Assessing HRO Principles for Reliable Performance in Asset-Intensive Organizations: Expecting the Unexpected

Assessing HRO Principles for Reliable Performance in Asset-Intensive Organizations: Expecting the Unexpected

Jan-jaap Moerman (University of Twente, The Netherlands), Jan Braaksma (University of Twente, The Netherlands) and Leo A. M. van Dongen (University of Twente, The Netherlands)
DOI: 10.4018/978-1-5225-7152-0.ch009

Abstract

Asset-intensive organizations rely on physical assets that are expensive, complex, and have a significant impact on organizational performance. The management of such assets is essential when seeking for reliable performance in a world of increasing uncertainties. The observation that asset-intensive organizations deal with increasingly complex and tightly coupled systems and often operate in highly demanding environments may indicate that they should adopt practices from high reliability organizations (HRO) to ensure and maintain reliable performance in the fourth industrial revolution. This chapter operationalizes the HRO concept in the field of physical asset management, measures to what extent the underlying principles are recognized, and explores the relationship between the HRO principles and asset performance using a descriptive survey. Results indicated that the HRO principles are recognized and may, therefore, serve as an instrument for reliable performance when adopting new technologies. A positive relation between asset performance and the five HRO principles was identified.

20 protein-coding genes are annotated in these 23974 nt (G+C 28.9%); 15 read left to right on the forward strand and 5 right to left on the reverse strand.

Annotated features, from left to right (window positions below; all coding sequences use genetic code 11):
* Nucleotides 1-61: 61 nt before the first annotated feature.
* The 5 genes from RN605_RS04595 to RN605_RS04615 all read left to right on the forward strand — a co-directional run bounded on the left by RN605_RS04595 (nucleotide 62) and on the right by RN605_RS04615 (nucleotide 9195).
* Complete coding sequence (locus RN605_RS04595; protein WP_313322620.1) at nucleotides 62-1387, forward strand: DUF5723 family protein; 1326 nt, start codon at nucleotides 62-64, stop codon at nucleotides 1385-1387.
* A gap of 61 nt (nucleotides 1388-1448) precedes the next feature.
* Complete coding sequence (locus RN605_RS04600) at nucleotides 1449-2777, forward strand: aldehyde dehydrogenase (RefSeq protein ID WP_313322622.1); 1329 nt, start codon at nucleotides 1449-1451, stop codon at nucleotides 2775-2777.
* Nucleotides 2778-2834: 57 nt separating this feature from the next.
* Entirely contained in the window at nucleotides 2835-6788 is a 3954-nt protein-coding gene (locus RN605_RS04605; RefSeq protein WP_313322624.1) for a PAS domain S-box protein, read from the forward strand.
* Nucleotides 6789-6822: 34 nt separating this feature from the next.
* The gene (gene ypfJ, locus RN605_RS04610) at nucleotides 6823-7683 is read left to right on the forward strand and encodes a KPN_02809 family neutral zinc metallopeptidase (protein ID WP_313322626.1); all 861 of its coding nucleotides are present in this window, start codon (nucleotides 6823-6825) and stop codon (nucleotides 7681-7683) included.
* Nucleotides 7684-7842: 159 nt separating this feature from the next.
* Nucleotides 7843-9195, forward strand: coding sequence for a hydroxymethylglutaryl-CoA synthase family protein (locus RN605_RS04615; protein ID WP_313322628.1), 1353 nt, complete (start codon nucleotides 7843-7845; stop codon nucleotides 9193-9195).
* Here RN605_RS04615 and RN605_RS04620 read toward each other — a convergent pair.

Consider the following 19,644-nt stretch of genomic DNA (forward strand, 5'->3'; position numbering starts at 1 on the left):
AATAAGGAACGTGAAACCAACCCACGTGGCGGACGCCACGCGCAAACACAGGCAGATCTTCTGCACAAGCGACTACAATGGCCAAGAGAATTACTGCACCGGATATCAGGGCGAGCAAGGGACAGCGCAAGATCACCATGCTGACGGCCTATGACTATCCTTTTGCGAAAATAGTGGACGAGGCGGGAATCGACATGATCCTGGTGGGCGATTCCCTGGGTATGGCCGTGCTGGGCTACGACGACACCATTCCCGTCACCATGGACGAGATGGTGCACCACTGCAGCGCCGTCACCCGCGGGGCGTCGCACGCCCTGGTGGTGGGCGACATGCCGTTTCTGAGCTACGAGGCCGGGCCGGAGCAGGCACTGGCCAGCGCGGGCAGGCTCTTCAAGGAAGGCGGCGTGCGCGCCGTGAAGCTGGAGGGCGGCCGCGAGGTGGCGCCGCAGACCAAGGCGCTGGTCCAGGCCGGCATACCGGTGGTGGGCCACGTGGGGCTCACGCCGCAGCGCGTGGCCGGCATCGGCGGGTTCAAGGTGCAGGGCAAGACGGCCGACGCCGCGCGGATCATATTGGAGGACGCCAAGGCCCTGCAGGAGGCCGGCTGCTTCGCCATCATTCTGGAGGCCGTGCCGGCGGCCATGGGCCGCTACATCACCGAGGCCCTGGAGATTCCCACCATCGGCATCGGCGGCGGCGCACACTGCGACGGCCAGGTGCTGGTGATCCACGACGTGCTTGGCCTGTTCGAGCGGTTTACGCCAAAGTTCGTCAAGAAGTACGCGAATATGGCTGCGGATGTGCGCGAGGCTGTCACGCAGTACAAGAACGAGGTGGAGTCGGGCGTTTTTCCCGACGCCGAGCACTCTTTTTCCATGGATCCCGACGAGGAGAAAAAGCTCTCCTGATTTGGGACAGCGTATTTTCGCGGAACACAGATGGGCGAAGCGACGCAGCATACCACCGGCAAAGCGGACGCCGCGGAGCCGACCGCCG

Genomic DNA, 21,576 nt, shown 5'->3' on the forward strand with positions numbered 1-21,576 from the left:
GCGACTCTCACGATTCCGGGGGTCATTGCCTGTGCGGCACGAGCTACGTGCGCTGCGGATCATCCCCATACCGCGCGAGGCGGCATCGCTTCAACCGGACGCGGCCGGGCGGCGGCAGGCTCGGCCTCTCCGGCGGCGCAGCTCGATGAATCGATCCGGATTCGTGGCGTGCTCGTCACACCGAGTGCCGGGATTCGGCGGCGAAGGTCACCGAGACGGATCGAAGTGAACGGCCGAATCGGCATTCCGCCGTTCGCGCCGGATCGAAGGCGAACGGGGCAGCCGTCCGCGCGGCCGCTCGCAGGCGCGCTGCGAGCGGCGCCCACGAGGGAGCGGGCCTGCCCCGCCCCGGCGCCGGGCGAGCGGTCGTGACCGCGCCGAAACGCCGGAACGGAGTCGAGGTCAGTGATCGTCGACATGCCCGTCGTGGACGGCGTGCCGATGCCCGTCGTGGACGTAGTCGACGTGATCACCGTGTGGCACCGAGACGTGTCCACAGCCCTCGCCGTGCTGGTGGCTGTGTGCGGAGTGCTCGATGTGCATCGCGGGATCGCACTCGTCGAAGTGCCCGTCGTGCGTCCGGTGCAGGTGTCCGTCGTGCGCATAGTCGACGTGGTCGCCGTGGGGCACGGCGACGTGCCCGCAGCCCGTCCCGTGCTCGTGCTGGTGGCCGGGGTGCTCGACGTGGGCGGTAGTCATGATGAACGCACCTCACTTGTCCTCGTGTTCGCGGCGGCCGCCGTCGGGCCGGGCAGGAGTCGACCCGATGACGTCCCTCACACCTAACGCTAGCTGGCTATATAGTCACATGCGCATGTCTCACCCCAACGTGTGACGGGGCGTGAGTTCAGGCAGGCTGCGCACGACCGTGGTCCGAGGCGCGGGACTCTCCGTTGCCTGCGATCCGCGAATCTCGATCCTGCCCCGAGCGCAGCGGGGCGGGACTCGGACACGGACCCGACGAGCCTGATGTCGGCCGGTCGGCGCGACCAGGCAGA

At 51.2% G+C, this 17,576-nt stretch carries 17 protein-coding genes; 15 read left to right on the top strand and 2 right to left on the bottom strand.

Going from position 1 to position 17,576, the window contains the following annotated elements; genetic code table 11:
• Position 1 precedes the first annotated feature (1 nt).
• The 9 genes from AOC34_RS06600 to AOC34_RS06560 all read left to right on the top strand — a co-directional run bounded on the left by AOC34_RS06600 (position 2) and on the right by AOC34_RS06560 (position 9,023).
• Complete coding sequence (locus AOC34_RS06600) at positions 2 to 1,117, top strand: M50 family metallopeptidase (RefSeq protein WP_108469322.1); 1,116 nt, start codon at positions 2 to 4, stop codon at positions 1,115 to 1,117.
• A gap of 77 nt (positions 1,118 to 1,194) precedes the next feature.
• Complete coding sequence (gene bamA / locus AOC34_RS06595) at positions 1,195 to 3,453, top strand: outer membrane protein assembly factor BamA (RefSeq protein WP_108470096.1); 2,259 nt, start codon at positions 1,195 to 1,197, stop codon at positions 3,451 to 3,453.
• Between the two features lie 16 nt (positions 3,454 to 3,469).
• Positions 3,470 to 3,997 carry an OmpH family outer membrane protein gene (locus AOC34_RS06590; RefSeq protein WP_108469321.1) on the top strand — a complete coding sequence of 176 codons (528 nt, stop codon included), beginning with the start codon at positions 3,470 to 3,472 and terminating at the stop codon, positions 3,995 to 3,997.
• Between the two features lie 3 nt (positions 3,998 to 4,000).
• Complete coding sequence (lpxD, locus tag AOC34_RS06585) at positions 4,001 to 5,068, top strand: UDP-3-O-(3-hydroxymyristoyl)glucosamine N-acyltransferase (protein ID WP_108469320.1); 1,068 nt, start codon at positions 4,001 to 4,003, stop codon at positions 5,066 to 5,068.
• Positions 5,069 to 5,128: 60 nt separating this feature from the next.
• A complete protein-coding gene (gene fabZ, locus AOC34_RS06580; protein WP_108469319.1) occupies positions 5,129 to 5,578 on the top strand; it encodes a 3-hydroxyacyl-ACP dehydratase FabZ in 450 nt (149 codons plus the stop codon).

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Literature Background

This section defines asset management and the need for reliable performance. It introduces the concept which has been used as the foundation for the survey among asset-intensive organizations which will be described in the results section.

Key Terms in this Chapter

Deference to Expertise: Refers to the ability of HROs to defer decision making in case of emergencies to individuals with the expert knowledge to deal with a specific problem, irrespective of their status within the organizational hierarchy.

Preoccupation With Failure: Refers to HROs’ constant preoccupation with potential errors and failures.

Asset-Intensive Organizations: Asset-intensive organizations such as utilities, heavy engineering, pharmaceuticals, and transportation rely on physical assets that are expensive, complex, and have a major impact on organizational performance.

High Reliability Organizations: High reliability organizations (HROs) are a subset of high-risk organizations designed and managed to avoid accidents in complex, tightly coupled systems.

Commitment to Resilience: Is concerned with the ability of HROs to not only effectively anticipate errors but also to cope with and bounce back from errors and unexpected events.

Sensitivity to Operations: Refers to the ability to obtain and maintain the bigger picture of operations that enables HROs to anticipate effectively potential future failures.

Reluctance to Simplify: Refers to HROs’ ability to collect, analyze, and prioritize all warning signs that something may be wrong and avoid making any assumptions regarding the causes of failure.

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